Connecticut Supreme Court Nixes Medical Malpractice Case Against State Mental Health Facility For Patient’s Murder Of His Mother

In its opinion released on August 14, 2018, the Connecticut Supreme Court held that the trial court properly granted the defendant’s motion to strike the plaintiff’s complaint, as that court lacked jurisdiction over the plaintiff’s action because it was undisputed that the woman on whose behalf the action was brought was not a patient of the state, and, because there is no legally cognizable cause of action in Connecticut for medical malpractice by a nonpatient against a health-care provider, and the claim presented to and authorized by the claims commissioner was solely one of medical malpractice, the plaintiff’s medical malpractice claim was barred.

Moreover, even if the plaintiff’s claim was construed as sounding in negligence, the trial court would have lacked subject matter jurisdiction to consider such a claim, as the claims commissioner’s waiver of sovereign immunity on behalf of the state was for a claim of medical malpractice rather than negligence.

In the case the Connecticut Supreme Court was deciding, the administratrix of the estate of a woman who was fatally stabbed by her son while he was on an approved home visit from a residential mental health-care facility operated by the Connecticut Department of Mental Health and Addiction Services filed a notice of claim with the Office of the Claims Commissioner, seeking permission to bring an action against the defendant for medical malpractice based on mental health services and treatment given to the son.

The claims commissioner issued an order granting permission to the plaintiff to bring an action against the defendant under General Statutes § 4-160 (b). The order specified that “[t]his grant of permission to sue is limited to that portion of the ‘claim alleging malpractice against the [defendant], a state hospital or a sanitarium or against a physician, surgeon, dentist, podiatrist, chiropractor, or all other licensed health-care providers employed by the [defendant].'”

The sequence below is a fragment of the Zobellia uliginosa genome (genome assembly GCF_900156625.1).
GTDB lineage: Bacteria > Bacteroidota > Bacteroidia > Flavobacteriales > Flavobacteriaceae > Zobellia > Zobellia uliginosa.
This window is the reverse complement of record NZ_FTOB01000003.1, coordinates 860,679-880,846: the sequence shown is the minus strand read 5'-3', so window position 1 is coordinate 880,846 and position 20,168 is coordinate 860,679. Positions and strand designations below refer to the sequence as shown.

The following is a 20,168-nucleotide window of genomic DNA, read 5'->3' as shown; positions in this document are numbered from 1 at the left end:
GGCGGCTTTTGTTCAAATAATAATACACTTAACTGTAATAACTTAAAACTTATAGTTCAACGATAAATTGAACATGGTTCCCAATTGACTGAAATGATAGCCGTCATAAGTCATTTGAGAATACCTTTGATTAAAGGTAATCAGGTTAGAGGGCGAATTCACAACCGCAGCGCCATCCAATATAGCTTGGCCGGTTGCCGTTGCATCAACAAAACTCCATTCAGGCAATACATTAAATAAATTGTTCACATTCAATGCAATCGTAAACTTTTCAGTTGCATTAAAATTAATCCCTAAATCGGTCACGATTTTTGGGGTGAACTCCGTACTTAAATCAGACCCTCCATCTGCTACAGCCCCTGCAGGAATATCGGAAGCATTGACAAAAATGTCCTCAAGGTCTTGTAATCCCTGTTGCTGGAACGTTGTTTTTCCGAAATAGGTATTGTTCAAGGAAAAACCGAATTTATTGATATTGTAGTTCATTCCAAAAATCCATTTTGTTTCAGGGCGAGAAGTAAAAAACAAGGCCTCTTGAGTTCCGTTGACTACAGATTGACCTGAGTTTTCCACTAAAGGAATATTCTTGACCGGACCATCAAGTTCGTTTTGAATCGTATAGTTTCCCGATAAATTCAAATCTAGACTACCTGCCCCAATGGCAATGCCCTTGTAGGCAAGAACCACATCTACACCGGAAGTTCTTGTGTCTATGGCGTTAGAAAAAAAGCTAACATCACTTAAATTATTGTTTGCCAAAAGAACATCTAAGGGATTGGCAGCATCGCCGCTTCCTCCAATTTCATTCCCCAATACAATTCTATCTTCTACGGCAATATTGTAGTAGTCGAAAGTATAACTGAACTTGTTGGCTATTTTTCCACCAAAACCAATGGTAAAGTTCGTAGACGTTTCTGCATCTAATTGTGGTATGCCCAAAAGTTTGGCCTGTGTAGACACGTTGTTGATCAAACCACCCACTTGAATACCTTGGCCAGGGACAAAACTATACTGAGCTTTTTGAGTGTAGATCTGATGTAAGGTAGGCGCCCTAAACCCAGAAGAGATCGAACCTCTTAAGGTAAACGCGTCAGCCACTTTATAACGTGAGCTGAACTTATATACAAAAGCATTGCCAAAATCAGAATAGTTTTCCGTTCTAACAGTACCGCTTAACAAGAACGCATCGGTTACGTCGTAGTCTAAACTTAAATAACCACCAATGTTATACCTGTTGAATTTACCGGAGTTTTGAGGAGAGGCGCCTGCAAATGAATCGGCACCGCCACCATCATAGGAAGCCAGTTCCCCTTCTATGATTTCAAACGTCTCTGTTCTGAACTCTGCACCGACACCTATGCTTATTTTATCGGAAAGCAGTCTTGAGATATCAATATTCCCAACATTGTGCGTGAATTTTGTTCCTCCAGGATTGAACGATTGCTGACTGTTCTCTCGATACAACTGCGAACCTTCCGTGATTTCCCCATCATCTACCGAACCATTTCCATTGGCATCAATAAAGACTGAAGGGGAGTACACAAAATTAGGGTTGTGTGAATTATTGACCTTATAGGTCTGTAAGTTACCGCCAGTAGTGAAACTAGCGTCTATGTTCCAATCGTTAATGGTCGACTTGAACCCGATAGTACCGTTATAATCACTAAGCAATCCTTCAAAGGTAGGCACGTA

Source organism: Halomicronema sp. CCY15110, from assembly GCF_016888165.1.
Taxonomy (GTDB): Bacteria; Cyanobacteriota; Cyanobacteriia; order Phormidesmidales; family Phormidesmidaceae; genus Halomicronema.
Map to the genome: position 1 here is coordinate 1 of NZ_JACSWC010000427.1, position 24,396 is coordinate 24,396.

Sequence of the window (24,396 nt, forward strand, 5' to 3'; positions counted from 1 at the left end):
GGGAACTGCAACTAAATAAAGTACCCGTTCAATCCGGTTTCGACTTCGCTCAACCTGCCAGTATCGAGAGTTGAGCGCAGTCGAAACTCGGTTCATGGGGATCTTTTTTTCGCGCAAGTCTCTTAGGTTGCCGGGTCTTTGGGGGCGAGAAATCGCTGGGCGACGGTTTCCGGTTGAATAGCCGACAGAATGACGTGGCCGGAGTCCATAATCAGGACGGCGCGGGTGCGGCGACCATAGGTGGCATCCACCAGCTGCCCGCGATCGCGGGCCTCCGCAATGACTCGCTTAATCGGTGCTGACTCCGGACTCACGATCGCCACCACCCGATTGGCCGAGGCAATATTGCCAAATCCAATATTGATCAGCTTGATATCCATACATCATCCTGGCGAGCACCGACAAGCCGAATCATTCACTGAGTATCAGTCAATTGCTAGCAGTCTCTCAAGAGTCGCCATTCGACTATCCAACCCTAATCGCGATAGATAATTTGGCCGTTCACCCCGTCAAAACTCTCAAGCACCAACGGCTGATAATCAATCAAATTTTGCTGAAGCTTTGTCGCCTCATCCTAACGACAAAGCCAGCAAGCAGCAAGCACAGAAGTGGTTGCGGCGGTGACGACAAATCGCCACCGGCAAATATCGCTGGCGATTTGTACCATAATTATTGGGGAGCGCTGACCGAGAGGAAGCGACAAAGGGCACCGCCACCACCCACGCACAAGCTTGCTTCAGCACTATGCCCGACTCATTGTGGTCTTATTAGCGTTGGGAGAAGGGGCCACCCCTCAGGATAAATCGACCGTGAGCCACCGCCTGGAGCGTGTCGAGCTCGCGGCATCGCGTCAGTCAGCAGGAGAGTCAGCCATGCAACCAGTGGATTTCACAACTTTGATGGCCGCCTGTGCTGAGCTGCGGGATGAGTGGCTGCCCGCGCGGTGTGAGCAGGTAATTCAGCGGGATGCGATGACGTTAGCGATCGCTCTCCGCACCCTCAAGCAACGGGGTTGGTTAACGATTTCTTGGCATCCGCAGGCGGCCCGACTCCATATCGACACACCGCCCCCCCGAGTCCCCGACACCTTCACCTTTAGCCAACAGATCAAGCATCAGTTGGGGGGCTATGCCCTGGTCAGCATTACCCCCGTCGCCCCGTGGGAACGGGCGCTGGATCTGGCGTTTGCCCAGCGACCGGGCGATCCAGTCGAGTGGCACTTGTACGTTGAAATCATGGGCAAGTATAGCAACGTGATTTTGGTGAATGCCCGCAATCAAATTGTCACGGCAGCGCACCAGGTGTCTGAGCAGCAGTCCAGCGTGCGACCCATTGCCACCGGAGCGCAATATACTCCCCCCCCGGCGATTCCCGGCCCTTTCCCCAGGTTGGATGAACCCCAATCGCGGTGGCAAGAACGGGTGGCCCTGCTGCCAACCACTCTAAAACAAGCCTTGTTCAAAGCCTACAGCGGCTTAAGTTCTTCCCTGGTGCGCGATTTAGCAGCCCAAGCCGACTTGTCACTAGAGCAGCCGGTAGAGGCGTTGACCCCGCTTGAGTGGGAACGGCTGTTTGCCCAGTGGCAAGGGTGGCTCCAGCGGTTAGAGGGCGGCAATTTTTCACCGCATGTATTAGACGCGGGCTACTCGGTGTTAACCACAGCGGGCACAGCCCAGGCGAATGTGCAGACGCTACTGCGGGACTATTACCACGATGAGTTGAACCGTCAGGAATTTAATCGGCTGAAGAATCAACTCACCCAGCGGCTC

The plaintiff thereafter filed an action alleging that the defendant was negligent in its diagnosis, care, treatment, and custody of the woman’s son, and that its level of care was below that of a reasonably prudent healthcare provider. Specifically, the plaintiff asserted that the defendant failed to secure psychiatric hospitalization for the woman’s son despite being aware of his emotional deterioration, allowed the son to visit his mother unsupervised despite knowing that he was acting in an increasingly threatening manner toward her, reassured the mother that it was safe to have her son visit despite knowing otherwise, and failed to warn the mother that her son posed a threat to her safety.

The defendant filed a motion to strike the plaintiff’s complaint, contending that Connecticut does not recognize medical malpractice claims brought by nonpatient third parties. The trial court granted the motion to strike, and the plaintiff appealed.

Connecticut Supreme Court Opinion

The Connecticut Supreme Court stated that the limitation that the claims commissioner placed on his authorization of the plaintiff’s action— restricting that authorization to the plaintiff’s medical malpractice claim — created a quandary for the plaintiff. On the one hand, Connecticut does not permit medical malpractice actions to be brought by a nonpatient against a healthcare provider (a cause of action alleging medical malpractice must be brought by a patient against a health care provider because the language of the statute specifically provides that the alleged negligence must have occurred in the care or treatment of the claimant; thus, there is no legally cognizable cause of action in Connecticut for medical malpractice by a nonpatient against a healthcare provider). On the other hand, the plaintiff did not receive authorization to pursue a general negligence claim.

The Connecticut Supreme Court held that the trial court properly granted the defendant’s motion to strike: either the plaintiff’s claim is one of medical malpractice by a nonpatient, in which case it is barred, or it is a negligence claim that the claims commissioner did not authorize, in which case the trial court would not have subject matter jurisdiction. “It fails either way.”

Source Levin v. State of Connecticut, SC 19935.

If you or a family member may be the victim of medical malpractice in Connecticut or in another U.S. state, you should promptly consult with a medical malpractice attorney in Connecticut or in your state who may investigate your medical negligence claim for you and represent you in a medical negligence case, if appropriate.

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This entry was posted on Tuesday, September 4th, 2018 at 5:18 am. Both comments and pings are currently closed.

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